On agreement to make mutual wills, Stephen and his two sisters entered into an agreement whereby the sisters agreed to will to Stephen, or in event Stephen predeceased them, to his wife, all property which they should receive from their father. Stephen did predecease the sisters, whereupon they executed new wills with no provision for Stephen's widow. Upon death of the last sister, the widow's bill for specific performance of the agreement was dismissed by the circuit court. In affirming on appeal, the Michigan Supreme Court held that the agreement as to Stephen and all other persons except the sisters being without consideration, the sisters were each bound only at the option of the other while both lived, and each could revoke with the other's permission. Execution of the new wills showed a common purpose to do away with all agreements to leave plaintiff anything, the will of each sister amounting to a revocation of the agreement, to which the consent of the other sister is fairly to be inferred in the absence in the contract of any stipulation requiring revocation to be in writing. Rose v. Southern Michigan National Bank of Coldwater, 328 Mich. 639, 44 N.W. (2d) 192 (1950).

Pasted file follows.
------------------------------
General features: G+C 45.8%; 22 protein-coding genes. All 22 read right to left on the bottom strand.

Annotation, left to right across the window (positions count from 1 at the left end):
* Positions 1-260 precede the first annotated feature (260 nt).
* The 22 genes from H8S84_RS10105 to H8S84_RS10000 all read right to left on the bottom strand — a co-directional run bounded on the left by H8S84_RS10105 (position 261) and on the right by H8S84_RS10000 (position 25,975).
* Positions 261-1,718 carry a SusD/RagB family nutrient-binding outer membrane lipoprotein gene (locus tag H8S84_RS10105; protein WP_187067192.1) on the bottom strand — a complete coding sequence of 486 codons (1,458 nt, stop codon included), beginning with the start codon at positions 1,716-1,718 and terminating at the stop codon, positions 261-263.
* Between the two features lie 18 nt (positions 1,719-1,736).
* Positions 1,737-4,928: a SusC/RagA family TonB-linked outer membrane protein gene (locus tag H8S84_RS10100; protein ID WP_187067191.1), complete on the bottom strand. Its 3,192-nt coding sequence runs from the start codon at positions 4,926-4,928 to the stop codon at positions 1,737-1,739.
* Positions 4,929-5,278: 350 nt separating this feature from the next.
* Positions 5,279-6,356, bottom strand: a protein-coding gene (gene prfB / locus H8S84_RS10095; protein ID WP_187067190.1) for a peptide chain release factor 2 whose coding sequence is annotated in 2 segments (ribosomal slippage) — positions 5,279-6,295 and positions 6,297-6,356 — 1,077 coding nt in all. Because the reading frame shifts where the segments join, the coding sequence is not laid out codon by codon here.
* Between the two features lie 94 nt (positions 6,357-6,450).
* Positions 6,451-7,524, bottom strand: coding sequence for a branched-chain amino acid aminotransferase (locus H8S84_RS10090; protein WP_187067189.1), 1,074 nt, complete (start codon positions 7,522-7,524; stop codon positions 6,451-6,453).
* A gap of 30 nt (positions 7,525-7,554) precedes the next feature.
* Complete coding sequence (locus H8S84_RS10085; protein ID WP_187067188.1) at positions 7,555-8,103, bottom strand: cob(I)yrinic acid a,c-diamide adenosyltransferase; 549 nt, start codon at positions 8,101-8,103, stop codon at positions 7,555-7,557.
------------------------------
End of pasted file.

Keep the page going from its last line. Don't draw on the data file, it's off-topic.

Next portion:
Gordon W. Hueschen S. Ed.,
CONTRACTS-RIGHTS OF THIRD PARTY BENEFICIARY-EFFECT OF MICHIGAN BENEFICIARY CONTRACT STATUTE,
Mich. L. Rev.
Available at: https://repository.law.umich.edu/mlr/vol50/iss2/11